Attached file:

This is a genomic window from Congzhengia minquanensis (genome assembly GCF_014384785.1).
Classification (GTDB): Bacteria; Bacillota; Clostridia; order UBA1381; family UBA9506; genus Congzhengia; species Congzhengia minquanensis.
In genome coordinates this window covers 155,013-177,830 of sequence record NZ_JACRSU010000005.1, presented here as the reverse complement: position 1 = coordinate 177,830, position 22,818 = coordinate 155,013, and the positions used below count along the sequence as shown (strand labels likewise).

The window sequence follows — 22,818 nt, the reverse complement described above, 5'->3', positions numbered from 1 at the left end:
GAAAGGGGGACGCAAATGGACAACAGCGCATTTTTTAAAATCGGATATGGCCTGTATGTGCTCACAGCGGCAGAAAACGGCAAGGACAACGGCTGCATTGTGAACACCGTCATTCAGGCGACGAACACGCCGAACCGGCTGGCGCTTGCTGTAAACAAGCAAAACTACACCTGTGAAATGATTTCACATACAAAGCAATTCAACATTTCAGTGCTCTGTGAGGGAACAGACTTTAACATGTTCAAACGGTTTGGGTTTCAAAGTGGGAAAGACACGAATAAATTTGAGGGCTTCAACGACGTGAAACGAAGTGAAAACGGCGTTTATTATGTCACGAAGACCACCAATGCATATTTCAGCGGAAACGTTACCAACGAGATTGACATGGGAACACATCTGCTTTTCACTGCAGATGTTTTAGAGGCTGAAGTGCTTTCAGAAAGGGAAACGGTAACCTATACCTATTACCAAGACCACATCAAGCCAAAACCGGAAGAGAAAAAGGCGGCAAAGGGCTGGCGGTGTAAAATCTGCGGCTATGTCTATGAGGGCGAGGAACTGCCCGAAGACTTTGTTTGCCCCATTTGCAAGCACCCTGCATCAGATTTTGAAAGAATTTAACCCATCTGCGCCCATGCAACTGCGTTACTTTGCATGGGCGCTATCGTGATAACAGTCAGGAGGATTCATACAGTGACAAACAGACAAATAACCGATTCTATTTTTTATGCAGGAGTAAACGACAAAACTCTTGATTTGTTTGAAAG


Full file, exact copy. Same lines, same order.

This is a genomic window from Congzhengia minquanensis (genome assembly GCF_014384785.1).
Classification (GTDB): Bacteria; Bacillota; Clostridia; order UBA1381; family UBA9506; genus Congzhengia; species Congzhengia minquanensis.
In genome coordinates this window covers 155,013-177,830 of sequence record NZ_JACRSU010000005.1, presented here as the reverse complement: position 1 = coordinate 177,830, position 22,818 = coordinate 155,013, and the positions used below count along the sequence as shown (strand labels likewise).

The window sequence follows — 22,818 nt, the reverse complement described above, 5'->3', positions numbered from 1 at the left end:
GAAAGGGGGACGCAAATGGACAACAGCGCATTTTTTAAAATCGGATATGGCCTGTATGTGCTCACAGCGGCAGAAAACGGCAAGGACAACGGCTGCATTGTGAACACCGTCATTCAGGCGACGAACACGCCGAACCGGCTGGCGCTTGCTGTAAACAAGCAAAACTACACCTGTGAAATGATTTCACATACAAAGCAATTCAACATTTCAGTGCTCTGTGAGGGAACAGACTTTAACATGTTCAAACGGTTTGGGTTTCAAAGTGGGAAAGACACGAATAAATTTGAGGGCTTCAACGACGTGAAACGAAGTGAAAACGGCGTTTATTATGTCACGAAGACCACCAATGCATATTTCAGCGGAAACGTTACCAACGAGATTGACATGGGAACACATCTGCTTTTCACTGCAGATGTTTTAGAGGCTGAAGTGCTTTCAGAAAGGGAAACGGTAACCTATACCTATTACCAAGACCACATCAAGCCAAAACCGGAAGAGAAAAAGGCGGCAAAGGGCTGGCGGTGTAAAATCTGCGGCTATGTCTATGAGGGCGAGGAACTGCCCGAAGACTTTGTTTGCCCCATTTGCAAGCACCCTGCATCAGATTTTGAAAGAATTTAACCCATCTGCGCCCATGCAACTGCGTTACTTTGCATGGGCGCTATCGTGATAACAGTCAGGAGGATTCATACAGTGACAAACAGACAAATAACCGATTCTATTTTTTATGCAGGAGTAAACGACAAAACTCTTGATTTGTTTGAAAG